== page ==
About the Lecture
Translation itself has been understood as the marginal ‘other’ of what one assumes as the ‘original’. How do we understand translation as a significant activity from the peripheral position it has held for quite some time? Despite translation being very crucial to the emergence and consolidation of religion, nation and other identities, how and why has translation been labelled as inauthentic? From these questions to understanding other margins that translation negotiates with; the talk will focus on how translation engages with marginalised identities especially in India, the possibilities it has opened up in the 20 th and 21 st centuries and the potential it holds for our futures.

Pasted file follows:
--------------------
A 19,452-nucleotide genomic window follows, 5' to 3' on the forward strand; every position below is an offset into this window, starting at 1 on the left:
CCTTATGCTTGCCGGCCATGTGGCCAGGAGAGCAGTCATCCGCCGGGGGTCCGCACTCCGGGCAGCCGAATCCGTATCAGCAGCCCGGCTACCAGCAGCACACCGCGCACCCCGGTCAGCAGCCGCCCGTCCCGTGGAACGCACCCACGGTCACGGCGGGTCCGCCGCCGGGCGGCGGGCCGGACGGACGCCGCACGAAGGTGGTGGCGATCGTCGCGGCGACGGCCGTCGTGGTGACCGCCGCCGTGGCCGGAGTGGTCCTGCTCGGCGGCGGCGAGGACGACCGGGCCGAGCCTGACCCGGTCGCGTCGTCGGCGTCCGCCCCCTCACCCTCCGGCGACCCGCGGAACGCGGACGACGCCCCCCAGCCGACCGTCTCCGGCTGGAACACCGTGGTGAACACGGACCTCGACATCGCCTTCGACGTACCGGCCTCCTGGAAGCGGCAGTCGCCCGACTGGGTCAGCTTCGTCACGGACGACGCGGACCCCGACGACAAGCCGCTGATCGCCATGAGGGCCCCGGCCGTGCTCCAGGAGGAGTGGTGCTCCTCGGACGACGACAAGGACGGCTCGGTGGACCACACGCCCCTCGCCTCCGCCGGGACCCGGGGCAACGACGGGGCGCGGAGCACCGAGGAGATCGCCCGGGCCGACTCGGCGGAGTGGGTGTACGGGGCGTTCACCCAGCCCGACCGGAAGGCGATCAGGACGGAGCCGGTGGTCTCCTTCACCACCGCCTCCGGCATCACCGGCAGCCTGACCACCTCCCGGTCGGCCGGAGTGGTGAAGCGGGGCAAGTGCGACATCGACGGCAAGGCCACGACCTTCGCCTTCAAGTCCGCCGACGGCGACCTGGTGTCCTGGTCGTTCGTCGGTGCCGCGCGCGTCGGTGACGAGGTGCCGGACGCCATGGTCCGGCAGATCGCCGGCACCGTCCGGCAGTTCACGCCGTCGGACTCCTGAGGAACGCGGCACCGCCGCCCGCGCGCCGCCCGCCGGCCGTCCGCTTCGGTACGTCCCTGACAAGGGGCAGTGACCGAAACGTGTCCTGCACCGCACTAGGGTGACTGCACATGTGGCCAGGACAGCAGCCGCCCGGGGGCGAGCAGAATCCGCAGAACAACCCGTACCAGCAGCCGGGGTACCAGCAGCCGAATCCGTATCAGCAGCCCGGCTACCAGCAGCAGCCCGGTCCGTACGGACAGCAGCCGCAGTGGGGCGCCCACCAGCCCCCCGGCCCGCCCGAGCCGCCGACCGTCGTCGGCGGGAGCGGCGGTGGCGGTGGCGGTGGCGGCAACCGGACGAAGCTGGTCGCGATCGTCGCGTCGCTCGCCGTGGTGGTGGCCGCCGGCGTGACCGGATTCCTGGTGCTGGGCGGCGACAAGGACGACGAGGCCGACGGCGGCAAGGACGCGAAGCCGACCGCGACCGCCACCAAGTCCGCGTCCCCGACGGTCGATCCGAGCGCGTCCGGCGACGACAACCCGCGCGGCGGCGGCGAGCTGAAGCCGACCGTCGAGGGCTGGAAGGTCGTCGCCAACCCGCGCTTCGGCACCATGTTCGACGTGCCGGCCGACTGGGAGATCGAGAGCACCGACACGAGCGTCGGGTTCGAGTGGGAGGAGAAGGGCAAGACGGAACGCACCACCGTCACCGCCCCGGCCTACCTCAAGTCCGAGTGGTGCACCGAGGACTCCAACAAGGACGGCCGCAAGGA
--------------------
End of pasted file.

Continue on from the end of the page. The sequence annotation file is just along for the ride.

About the Speaker
Professor Sowmya Dechamma C C teaches at the Centre for Comparative Literature, University of Hyderabad. Apart from teaching Comparative Indian Literature and Cultural Discourses in Contemporary India, her research interests include Literatures of India, Translation Studies, Minority Languages and Cultural Discourse, Kodava performative cultures. She joined the Centre in 2004 and prior to teaching in the University of Hyderabad, she taught English in Jamia Millia Islamia, New Delhi.
She was awarded the Fulbright Nehru Academic and Professional Excellence fellowship for 2019-20. During this Fulbright, she taught the course Modern Indian Literary Cultures and conducted research on Understanding the Modern in Queens College, City University of New York. Her articles have appeared in international journals and national newspapers. She has a book Cinemas of South India published by OUP and another book Languages of Minority is forthcoming again from OUP.